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2016 U.S. GAAP Taxonomy has 3,399 changes — do you know them all?

Lou Rohman, Vice President, XBRL Services, Merrill Corporation | September 06, 2016

Did you know that bot, fro-yo and glamping are now — officially — words? The Oxford English Dictionary adds new words every year, and I’ll forgive you for not keeping up with all of them. I’ll also forgive you for not knowing all of the 3,399 tags that underwent changes in the 2016 U.S. GAAP Taxonomy.

Many SEC reporting companies have already implemented the 2016 taxonomy, and many have not. For those that haven’t: here are some things to know. For those that already have: make sure you paid attention to these items.

3,399 changes are actually a move toward simplicity

You’ll notice there are significantly more changes in this year’s update compared to last year. As much as this may make things more complicated, it's ultimately part of the FASB’s new focus on simplifying the taxonomy. They’re removing elements with low and inappropriate use, and reducing redundancies and inconsistencies.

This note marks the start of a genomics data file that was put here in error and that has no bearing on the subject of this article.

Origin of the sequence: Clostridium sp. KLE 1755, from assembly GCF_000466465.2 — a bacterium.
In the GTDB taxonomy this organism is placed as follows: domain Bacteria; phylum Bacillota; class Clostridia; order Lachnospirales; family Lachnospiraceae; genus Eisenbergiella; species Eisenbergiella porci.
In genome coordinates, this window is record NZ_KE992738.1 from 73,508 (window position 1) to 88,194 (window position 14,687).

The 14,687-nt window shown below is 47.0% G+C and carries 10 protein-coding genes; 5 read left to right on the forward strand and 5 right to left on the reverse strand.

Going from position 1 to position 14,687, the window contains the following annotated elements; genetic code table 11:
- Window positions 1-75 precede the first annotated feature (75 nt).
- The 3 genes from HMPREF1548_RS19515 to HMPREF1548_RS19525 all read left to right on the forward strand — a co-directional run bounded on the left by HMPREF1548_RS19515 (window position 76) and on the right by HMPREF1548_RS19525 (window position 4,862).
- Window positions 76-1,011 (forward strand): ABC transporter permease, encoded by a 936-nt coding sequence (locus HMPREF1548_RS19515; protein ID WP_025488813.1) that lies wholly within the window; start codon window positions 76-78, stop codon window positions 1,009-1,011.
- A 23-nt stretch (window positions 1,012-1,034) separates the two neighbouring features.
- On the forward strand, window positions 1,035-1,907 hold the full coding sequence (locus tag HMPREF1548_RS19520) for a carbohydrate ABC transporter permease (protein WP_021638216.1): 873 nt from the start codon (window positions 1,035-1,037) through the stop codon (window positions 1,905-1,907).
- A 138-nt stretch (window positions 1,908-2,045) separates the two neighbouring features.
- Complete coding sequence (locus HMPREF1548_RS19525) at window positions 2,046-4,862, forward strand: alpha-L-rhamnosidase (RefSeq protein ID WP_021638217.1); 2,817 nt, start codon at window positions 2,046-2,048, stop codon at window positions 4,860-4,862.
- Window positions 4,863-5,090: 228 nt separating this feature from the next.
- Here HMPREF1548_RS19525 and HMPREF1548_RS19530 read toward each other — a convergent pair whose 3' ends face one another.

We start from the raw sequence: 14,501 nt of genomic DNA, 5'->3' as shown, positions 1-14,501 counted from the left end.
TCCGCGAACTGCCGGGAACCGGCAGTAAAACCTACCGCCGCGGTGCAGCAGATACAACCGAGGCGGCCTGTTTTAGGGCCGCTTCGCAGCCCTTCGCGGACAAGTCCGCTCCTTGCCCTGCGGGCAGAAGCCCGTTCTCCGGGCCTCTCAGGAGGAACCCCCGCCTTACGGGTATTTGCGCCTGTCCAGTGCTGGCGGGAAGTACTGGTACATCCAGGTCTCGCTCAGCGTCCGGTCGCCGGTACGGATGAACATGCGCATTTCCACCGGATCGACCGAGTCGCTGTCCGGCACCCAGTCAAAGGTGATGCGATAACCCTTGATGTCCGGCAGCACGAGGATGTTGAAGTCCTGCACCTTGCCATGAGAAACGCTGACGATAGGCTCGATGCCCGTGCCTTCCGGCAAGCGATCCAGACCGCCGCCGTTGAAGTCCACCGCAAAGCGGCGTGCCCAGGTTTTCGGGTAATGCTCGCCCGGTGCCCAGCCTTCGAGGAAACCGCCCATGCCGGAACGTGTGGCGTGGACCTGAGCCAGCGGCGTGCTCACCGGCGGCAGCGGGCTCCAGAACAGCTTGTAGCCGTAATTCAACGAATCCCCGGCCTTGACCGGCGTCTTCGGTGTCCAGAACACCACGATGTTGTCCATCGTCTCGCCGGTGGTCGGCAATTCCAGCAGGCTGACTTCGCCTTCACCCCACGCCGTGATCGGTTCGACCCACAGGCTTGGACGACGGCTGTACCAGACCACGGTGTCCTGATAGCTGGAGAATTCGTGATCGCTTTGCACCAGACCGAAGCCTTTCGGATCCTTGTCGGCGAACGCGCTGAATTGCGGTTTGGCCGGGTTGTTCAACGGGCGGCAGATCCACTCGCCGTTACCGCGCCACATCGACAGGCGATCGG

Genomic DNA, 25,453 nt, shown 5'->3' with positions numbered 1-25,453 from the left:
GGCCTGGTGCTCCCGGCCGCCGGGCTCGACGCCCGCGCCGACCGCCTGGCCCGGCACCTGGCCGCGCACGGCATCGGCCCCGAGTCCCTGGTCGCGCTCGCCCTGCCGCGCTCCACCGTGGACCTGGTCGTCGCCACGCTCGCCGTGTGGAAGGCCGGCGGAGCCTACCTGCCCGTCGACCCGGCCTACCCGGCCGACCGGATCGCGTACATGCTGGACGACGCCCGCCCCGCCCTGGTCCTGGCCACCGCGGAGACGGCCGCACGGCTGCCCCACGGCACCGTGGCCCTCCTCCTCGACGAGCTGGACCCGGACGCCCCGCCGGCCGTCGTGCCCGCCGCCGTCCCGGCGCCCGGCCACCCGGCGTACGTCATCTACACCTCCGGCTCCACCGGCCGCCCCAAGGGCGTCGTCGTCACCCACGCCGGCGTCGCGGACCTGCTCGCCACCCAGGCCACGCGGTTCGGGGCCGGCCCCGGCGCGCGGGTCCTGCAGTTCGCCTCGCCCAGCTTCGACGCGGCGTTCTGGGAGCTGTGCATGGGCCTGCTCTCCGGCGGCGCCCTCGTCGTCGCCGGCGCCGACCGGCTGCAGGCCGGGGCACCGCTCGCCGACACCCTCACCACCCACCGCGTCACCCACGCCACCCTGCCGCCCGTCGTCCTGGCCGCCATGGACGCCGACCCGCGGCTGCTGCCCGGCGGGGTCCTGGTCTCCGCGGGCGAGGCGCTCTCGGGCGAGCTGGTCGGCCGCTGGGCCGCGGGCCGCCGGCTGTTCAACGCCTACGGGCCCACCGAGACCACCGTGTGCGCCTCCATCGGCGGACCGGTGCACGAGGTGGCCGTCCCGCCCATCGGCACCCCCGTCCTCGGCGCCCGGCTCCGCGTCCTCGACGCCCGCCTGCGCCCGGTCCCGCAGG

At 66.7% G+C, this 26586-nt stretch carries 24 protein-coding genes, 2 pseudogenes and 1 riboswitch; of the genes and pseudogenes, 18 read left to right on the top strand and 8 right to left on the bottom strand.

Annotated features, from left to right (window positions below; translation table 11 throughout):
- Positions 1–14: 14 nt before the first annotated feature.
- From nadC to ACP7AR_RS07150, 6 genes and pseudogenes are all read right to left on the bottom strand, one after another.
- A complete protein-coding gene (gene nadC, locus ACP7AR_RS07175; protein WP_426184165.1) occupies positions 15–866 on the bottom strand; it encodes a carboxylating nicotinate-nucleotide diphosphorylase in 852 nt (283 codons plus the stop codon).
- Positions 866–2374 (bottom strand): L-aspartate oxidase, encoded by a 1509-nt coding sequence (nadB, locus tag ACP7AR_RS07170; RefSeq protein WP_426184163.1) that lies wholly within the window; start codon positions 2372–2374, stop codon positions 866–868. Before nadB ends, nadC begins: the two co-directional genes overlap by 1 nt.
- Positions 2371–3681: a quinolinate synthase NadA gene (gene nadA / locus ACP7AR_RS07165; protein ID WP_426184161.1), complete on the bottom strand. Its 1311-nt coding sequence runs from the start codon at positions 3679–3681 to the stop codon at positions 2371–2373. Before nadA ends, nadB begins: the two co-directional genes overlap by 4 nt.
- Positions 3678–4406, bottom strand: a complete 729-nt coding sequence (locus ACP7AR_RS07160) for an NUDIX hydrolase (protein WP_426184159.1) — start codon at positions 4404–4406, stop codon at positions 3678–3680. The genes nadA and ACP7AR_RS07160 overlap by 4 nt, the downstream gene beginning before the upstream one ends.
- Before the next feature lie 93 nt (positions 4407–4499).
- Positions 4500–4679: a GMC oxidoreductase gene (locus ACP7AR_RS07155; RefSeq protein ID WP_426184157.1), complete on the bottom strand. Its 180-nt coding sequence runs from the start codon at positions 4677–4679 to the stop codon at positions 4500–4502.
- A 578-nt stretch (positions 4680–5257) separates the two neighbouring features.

So, what’s changed?

There are four primary categories to the updates:

  •       215 new elements
  •       681 deprecated elements: more than a 50% increase over last year, showing FASB’s commitment to simplification
  •       469 definition changes: more than four times as many as last year — again, part of a move toward simplicity and clarity in the taxonomy
  •       82 modeling/structure changes

If you’re a filer — or interested in understanding the changes in depth — I advise reading the 2016 taxonomy release notes. Here’s the full 2016 taxonomy and all of FASB's related resources.

Overwhelmed? Merrill can help.

Like I said earlier, it’s tough to keep up with the many updates, and even more challenging to understand the subtle (and not so subtle) ways they impact a company’s SEC filings. Improper conversions to a new version of the taxonomy are a root cause of many errors in SEC filings. If you’re looking for guidance, Merrill has been doing this since the XBRL mandate first came on the U.S. scene in 2009. We’ve set the standard for XBRL expertise, and we’ll make sure your filing is done right the first time.


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